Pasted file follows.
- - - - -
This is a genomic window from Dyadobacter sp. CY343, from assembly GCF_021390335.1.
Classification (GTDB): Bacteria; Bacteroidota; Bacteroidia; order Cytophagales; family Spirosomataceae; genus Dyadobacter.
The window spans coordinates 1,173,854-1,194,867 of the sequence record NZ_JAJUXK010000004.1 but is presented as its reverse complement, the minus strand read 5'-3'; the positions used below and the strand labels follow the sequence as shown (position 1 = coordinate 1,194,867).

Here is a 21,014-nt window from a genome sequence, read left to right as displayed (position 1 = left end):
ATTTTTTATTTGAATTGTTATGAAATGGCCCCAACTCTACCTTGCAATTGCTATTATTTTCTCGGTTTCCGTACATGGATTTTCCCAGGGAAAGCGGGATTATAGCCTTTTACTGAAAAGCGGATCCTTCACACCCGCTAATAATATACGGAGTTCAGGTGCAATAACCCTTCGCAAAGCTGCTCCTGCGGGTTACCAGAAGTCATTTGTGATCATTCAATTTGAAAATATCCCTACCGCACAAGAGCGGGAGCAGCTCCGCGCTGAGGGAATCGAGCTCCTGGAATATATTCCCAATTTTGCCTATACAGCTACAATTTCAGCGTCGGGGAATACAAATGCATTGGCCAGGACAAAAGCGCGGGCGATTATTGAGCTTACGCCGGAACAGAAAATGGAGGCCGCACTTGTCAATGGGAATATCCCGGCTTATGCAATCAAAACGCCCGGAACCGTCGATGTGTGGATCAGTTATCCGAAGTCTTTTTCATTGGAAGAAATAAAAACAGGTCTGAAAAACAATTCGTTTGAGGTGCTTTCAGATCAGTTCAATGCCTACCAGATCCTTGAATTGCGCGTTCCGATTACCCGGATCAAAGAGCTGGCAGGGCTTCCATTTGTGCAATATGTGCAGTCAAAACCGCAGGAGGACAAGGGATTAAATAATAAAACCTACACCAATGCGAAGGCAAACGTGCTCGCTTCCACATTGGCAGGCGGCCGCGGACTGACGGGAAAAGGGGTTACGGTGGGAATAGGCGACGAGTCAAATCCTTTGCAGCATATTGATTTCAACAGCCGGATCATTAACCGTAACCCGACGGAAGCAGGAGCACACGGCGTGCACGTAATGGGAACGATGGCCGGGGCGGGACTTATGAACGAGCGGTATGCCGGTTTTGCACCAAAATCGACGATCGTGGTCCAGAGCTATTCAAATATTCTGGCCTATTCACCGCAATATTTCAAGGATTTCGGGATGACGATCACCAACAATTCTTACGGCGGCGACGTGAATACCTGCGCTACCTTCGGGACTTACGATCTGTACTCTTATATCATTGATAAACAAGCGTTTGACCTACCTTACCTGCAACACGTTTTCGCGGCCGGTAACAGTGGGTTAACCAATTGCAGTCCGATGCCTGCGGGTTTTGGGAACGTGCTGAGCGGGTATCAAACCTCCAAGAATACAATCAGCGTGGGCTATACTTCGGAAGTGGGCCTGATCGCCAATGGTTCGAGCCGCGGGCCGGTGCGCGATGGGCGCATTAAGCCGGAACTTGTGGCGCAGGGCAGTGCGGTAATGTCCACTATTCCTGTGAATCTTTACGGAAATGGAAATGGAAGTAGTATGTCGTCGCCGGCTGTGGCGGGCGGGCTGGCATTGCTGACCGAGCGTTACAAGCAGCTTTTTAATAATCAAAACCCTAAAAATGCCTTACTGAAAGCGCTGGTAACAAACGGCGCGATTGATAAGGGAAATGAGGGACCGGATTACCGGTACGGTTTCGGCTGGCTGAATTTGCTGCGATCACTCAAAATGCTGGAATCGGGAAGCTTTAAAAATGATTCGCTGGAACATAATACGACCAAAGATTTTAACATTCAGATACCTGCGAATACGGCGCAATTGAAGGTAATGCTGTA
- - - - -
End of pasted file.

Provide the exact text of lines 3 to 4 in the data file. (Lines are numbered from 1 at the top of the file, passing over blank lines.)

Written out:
The window spans coordinates 1,173,854-1,194,867 of the sequence record NZ_JAJUXK010000004.1 but is presented as its reverse complement, the minus strand read 5'-3'; the positions used below and the strand labels follow the sequence as shown (position 1 = coordinate 1,194,867).

Here is a 21,014-nt window from a genome sequence, read left to right as displayed (position 1 = left end):